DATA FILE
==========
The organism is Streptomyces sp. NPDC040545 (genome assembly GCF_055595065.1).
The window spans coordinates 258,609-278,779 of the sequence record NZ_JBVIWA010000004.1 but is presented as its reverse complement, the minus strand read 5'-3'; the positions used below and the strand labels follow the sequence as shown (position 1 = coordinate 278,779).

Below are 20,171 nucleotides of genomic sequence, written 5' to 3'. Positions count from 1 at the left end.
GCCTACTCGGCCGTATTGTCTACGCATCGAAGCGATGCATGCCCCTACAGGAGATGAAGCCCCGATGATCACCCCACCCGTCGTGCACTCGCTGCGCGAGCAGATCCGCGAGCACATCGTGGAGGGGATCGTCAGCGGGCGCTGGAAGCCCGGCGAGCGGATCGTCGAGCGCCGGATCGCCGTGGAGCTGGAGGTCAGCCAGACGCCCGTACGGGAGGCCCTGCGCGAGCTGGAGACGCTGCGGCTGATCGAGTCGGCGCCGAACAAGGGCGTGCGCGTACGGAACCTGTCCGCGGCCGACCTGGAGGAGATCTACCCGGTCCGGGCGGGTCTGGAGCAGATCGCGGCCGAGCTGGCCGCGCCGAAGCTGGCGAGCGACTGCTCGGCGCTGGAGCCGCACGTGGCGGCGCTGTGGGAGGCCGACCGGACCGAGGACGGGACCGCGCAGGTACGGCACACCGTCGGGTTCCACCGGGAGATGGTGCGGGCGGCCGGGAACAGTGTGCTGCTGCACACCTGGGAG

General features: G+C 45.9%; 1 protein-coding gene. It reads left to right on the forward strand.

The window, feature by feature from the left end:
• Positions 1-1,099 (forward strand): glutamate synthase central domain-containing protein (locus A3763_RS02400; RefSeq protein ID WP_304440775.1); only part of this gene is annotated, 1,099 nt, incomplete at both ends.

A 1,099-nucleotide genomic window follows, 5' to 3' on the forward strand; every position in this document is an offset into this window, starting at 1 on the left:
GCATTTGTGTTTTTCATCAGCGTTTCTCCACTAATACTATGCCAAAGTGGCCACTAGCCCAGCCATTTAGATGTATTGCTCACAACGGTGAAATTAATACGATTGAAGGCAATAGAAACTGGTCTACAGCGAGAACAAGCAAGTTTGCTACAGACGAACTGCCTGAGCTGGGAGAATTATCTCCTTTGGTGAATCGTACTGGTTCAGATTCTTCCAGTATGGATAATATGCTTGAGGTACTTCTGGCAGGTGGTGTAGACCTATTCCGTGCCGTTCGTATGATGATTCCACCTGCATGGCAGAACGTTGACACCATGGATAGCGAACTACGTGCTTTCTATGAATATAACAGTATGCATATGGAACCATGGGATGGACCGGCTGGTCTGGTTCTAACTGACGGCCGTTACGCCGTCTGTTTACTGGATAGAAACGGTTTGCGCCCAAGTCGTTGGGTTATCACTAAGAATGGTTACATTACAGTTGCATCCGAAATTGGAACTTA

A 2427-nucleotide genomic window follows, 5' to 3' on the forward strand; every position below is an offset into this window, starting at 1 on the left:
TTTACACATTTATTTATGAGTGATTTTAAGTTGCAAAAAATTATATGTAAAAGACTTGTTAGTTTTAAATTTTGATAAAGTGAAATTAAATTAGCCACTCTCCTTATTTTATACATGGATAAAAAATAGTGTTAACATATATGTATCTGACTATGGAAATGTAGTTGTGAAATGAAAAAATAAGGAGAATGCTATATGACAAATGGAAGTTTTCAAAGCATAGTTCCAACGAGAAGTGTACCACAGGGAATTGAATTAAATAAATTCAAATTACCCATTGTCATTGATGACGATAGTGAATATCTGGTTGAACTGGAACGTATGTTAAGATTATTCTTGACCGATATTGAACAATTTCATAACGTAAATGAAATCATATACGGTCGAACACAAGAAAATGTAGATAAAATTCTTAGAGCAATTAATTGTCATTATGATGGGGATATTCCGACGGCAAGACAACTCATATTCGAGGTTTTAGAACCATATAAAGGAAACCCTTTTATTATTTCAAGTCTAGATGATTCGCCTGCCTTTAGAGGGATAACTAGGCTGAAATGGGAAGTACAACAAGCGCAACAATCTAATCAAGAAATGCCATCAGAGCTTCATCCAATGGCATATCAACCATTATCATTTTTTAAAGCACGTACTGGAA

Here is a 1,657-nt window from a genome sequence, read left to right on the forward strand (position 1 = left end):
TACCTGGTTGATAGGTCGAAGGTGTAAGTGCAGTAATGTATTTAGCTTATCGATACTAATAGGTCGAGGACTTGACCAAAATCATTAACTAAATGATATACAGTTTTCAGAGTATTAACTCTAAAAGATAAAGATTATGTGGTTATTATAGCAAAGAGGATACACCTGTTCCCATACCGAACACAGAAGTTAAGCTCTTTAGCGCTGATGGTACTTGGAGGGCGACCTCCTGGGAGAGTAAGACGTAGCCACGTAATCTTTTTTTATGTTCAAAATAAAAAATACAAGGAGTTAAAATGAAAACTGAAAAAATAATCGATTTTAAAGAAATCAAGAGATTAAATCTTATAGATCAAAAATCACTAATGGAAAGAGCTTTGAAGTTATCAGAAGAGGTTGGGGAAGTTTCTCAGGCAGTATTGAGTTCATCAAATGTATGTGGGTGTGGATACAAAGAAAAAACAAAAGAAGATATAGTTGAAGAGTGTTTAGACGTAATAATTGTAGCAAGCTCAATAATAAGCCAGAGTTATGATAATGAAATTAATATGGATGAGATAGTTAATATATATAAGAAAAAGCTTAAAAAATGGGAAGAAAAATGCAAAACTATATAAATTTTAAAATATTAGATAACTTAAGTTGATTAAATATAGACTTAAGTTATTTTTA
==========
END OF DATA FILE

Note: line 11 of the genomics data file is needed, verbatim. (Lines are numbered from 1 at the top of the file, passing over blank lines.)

TTTACACATTTATTTATGAGTGATTTTAAGTTGCAAAAAATTATATGTAAAAGACTTGTTAGTTTTAAATTTTGATAAAGTGAAATTAAATTAGCCACTCTCCTTATTTTATACATGGATAAAAAATAGTGTTAACATATATGTATCTGACTATGGAAATGTAGTTGTGAAATGAAAAAATAAGGAGAATGCTATATGACAAATGGAAGTTTTCAAAGCATAGTTCCAACGAGAAGTGTACCACAGGGAATTGAATTAAATAAATTCAAATTACCCATTGTCATTGATGACGATAGTGAATATCTGGTTGAACTGGAACGTATGTTAAGATTATTCTTGACCGATATTGAACAATTTCATAACGTAAATGAAATCATATACGGTCGAACACAAGAAAATGTAGATAAAATTCTTAGAGCAATTAATTGTCATTATGATGGGGATATTCCGACGGCAAGACAACTCATATTCGAGGTTTTAGAACCATATAAAGGAAACCCTTTTATTATTTCAAGTCTAGATGATTCGCCTGCCTTTAGAGGGATAACTAGGCTGAAATGGGAAGTACAACAAGCGCAACAATCTAATCAAGAAATGCCATCAGAGCTTCATCCAATGGCATATCAACCATTATCATTTTTTAAAGCACGTACTGGAA